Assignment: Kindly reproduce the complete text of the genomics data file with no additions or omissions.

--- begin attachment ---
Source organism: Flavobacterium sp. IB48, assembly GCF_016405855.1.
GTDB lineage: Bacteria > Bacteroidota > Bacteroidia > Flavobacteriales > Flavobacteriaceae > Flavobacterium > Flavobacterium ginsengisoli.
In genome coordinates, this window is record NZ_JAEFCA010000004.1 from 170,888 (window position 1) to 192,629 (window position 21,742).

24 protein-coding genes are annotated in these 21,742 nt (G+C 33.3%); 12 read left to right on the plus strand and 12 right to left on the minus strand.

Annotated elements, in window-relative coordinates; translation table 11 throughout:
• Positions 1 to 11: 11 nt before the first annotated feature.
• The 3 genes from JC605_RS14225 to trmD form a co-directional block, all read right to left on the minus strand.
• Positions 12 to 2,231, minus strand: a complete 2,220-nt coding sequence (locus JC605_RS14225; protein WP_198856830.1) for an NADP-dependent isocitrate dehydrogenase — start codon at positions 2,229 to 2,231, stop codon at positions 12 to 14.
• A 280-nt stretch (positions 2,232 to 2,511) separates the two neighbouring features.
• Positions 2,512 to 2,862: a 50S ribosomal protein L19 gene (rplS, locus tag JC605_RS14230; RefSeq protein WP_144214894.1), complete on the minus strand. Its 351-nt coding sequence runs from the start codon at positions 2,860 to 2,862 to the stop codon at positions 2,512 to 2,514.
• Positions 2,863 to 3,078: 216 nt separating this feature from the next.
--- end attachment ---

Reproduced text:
Source organism: Flavobacterium sp. IB48, assembly GCF_016405855.1.
GTDB lineage: Bacteria > Bacteroidota > Bacteroidia > Flavobacteriales > Flavobacteriaceae > Flavobacterium > Flavobacterium ginsengisoli.
In genome coordinates, this window is record NZ_JAEFCA010000004.1 from 170,888 (window position 1) to 192,629 (window position 21,742).

24 protein-coding genes are annotated in these 21,742 nt (G+C 33.3%); 12 read left to right on the plus strand and 12 right to left on the minus strand.

Annotated elements, in window-relative coordinates; translation table 11 throughout:
• Positions 1 to 11: 11 nt before the first annotated feature.
• The 3 genes from JC605_RS14225 to trmD form a co-directional block, all read right to left on the minus strand.
• Positions 12 to 2,231, minus strand: a complete 2,220-nt coding sequence (locus JC605_RS14225; protein WP_198856830.1) for an NADP-dependent isocitrate dehydrogenase — start codon at positions 2,229 to 2,231, stop codon at positions 12 to 14.
• A 280-nt stretch (positions 2,232 to 2,511) separates the two neighbouring features.
• Positions 2,512 to 2,862: a 50S ribosomal protein L19 gene (rplS, locus tag JC605_RS14230; RefSeq protein WP_144214894.1), complete on the minus strand. Its 351-nt coding sequence runs from the start codon at positions 2,860 to 2,862 to the stop codon at positions 2,512 to 2,514.
• Positions 2,863 to 3,078: 216 nt separating this feature from the next.